HIST204 - AMERICAN CONSERVATISM FROM TAFT TO TRUMP

Description: 
The early 1950s may have been the nadir for modern American conservatism. Conservative hero Robert Taft had lost the Republican nomination for President to a more moderate candidate for the third time, many in the Republican Party had moved to accept some of the most popular New Deal programs, and a moderate, internationalist consensus had taken hold in the country. Yet, from these ashes, conservatism rose to become a potent political force in the United States over the last half century. This seminar explores the contours of that rise, beginning with infrastructure laid and coalitions forged in the 1950s. We will see how conservatives built upon this infrastructure to overcome Barry Goldwater’s crushing 1964 defeat to elect one of their own, Ronald Reagan, president in 1980. Reagan’s presidency transformed the public philosophy and helped shape subsequent American political development. Our study of conservatism will also include the struggles that conservatives confronted in trying to enact their ideas into public policy, and the repercussions of those struggles. We will explore conservatism’s triumphs and failures politically, as well as the cultural changes that have helped, hindered, and shaped its rise. In many ways, this class is a study in the transformation of American politics and in American culture over the last sixty-five years. Its focus is on the hows and the whys of the rise of conservatism from the low point of the early 50s to the rise of the Tea Party and Trumpism in the 2000s and 2010s. In many places, we will discover a surprisingly complex story. This complexity means that we must grapple with clashing interpretations as to why and how conservatism developed, and why conservatism appealed to many Americans at various points in time.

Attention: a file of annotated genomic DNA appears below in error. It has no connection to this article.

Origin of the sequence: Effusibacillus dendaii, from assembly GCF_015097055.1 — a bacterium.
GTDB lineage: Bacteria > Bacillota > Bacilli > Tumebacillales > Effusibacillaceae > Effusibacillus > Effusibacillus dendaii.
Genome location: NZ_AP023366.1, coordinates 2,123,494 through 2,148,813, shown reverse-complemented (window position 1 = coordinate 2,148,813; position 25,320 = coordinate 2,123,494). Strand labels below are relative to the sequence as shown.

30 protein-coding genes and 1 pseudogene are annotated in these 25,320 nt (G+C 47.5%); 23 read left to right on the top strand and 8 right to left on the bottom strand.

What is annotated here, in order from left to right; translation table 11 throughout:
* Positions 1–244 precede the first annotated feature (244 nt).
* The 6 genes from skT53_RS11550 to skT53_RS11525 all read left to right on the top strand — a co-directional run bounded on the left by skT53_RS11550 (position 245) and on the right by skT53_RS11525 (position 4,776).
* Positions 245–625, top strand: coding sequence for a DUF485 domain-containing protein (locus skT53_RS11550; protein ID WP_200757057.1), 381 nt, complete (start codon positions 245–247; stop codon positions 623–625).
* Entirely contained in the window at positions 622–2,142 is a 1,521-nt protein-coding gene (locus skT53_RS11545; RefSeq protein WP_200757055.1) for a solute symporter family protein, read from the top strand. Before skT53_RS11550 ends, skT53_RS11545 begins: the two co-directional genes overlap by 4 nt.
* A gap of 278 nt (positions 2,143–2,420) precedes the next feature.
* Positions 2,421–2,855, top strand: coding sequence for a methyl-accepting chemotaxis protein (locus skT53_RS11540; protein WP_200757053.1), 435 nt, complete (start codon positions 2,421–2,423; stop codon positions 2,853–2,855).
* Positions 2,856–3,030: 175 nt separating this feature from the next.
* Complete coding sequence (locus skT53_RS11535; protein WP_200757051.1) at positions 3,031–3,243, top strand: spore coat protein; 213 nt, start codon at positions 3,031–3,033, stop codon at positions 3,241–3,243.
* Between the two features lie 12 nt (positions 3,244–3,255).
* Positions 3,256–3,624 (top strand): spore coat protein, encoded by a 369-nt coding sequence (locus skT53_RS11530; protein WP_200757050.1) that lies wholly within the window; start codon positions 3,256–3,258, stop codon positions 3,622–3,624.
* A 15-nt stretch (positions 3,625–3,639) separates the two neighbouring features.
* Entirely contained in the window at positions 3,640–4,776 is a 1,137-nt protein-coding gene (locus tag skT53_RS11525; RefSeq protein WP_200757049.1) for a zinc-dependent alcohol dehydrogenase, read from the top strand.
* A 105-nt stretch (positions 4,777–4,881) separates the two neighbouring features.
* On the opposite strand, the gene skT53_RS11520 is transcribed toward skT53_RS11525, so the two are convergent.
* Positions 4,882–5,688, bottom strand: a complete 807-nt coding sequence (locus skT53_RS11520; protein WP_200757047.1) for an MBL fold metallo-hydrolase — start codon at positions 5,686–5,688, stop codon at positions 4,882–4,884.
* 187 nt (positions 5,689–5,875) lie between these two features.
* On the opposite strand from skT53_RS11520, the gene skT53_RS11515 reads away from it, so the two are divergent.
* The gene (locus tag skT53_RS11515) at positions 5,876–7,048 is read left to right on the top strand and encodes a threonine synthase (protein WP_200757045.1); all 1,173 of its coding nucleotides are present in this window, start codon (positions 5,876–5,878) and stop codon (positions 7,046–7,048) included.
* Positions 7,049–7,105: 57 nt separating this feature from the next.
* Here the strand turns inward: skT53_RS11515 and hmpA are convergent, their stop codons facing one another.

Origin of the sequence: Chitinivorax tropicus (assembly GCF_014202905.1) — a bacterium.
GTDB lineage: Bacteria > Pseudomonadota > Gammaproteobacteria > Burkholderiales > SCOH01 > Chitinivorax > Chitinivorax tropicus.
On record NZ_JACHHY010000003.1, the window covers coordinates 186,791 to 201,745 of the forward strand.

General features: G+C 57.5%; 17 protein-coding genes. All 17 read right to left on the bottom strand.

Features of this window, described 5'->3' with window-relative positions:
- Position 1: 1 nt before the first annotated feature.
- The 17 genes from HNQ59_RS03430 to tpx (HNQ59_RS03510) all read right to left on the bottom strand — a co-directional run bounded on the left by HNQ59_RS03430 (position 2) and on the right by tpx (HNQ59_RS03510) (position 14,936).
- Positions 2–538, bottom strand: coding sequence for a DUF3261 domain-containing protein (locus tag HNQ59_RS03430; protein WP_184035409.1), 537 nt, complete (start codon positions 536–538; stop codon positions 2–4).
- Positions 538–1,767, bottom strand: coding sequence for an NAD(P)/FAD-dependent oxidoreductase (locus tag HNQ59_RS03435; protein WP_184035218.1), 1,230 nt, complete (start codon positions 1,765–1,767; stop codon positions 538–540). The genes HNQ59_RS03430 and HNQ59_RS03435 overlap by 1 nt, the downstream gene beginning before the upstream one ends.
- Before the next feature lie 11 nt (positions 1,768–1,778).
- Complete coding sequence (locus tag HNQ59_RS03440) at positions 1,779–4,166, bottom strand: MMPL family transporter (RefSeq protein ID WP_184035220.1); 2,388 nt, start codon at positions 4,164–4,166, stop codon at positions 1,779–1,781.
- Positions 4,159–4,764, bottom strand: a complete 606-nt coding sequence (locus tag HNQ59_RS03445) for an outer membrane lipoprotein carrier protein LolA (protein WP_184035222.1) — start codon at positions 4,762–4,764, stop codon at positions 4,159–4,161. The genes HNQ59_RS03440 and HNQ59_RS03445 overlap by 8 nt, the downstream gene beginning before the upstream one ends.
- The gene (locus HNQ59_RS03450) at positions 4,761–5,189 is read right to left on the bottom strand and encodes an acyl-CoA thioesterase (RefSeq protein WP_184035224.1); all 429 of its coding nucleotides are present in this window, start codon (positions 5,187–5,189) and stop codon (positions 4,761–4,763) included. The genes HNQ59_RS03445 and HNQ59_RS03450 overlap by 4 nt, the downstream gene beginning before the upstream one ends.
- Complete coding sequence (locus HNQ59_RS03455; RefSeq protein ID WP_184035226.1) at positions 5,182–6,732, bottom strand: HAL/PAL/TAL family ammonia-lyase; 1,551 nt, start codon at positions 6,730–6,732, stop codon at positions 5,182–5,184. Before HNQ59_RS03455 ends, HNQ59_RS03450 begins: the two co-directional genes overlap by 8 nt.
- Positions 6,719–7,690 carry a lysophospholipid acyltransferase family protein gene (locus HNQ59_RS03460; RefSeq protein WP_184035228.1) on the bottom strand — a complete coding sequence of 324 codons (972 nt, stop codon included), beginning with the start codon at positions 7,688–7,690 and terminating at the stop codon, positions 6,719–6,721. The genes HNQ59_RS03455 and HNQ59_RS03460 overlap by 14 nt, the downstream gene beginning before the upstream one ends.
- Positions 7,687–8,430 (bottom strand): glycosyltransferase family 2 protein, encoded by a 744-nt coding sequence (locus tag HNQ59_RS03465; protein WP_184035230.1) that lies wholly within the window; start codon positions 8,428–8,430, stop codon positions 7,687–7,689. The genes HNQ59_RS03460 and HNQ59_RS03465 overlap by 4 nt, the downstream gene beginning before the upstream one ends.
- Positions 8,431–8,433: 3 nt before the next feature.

Instructors: 
ROSENWALD, BRIAN
Day and Time: 
W 0200PM-0500PM
Room: 

COLLEGE HALL 217

Activity: 
SEM
Cross Listings: 
    Syllabus: 
    Registration Notes: 
    MAJORS ONLY